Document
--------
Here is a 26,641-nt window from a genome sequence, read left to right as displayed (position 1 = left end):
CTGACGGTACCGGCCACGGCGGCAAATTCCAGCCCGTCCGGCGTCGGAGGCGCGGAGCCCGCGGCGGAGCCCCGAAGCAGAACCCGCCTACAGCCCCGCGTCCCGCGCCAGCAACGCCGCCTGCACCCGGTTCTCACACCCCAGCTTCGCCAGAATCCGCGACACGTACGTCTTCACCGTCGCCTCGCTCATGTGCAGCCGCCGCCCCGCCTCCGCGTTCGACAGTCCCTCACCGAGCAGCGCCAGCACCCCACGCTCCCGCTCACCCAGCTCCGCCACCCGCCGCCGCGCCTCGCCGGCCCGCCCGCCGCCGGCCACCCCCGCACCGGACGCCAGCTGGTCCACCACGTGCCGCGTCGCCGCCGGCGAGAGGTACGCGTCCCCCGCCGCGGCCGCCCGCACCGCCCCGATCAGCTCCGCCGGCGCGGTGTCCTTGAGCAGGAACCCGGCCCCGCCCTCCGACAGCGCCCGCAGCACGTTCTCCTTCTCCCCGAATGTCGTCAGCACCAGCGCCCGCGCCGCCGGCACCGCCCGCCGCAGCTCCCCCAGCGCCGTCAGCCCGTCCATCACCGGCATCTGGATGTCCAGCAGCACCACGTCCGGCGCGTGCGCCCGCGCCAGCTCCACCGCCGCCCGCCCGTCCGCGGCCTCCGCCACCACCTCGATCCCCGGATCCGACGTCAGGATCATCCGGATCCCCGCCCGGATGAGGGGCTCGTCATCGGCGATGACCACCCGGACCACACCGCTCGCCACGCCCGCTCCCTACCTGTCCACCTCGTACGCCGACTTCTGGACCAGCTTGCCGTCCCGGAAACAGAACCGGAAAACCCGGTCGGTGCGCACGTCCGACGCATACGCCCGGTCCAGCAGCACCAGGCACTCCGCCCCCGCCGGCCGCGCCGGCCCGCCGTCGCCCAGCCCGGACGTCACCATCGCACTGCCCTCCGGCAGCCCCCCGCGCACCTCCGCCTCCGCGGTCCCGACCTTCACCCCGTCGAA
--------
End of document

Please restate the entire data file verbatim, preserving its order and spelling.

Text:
Here is a 26,641-nt window from a genome sequence, read left to right as displayed (position 1 = left end):
CTGACGGTACCGGCCACGGCGGCAAATTCCAGCCCGTCCGGCGTCGGAGGCGCGGAGCCCGCGGCGGAGCCCCGAAGCAGAACCCGCCTACAGCCCCGCGTCCCGCGCCAGCAACGCCGCCTGCACCCGGTTCTCACACCCCAGCTTCGCCAGAATCCGCGACACGTACGTCTTCACCGTCGCCTCGCTCATGTGCAGCCGCCGCCCCGCCTCCGCGTTCGACAGTCCCTCACCGAGCAGCGCCAGCACCCCACGCTCCCGCTCACCCAGCTCCGCCACCCGCCGCCGCGCCTCGCCGGCCCGCCCGCCGCCGGCCACCCCCGCACCGGACGCCAGCTGGTCCACCACGTGCCGCGTCGCCGCCGGCGAGAGGTACGCGTCCCCCGCCGCGGCCGCCCGCACCGCCCCGATCAGCTCCGCCGGCGCGGTGTCCTTGAGCAGGAACCCGGCCCCGCCCTCCGACAGCGCCCGCAGCACGTTCTCCTTCTCCCCGAATGTCGTCAGCACCAGCGCCCGCGCCGCCGGCACCGCCCGCCGCAGCTCCCCCAGCGCCGTCAGCCCGTCCATCACCGGCATCTGGATGTCCAGCAGCACCACGTCCGGCGCGTGCGCCCGCGCCAGCTCCACCGCCGCCCGCCCGTCCGCGGCCTCCGCCACCACCTCGATCCCCGGATCCGACGTCAGGATCATCCGGATCCCCGCCCGGATGAGGGGCTCGTCATCGGCGATGACCACCCGGACCACACCGCTCGCCACGCCCGCTCCCTACCTGTCCACCTCGTACGCCGACTTCTGGACCAGCTTGCCGTCCCGGAAACAGAACCGGAAAACCCGGTCGGTGCGCACGTCCGACGCATACGCCCGGTCCAGCAGCACCAGGCACTCCGCCCCCGCCGGCCGCGCCGGCCCGCCGTCGCCCAGCCCGGACGTCACCATCGCACTGCCCTCCGGCAGCCCCCCGCGCACCTCCGCCTCCGCGGTCCCGACCTTCACCCCGTCGAA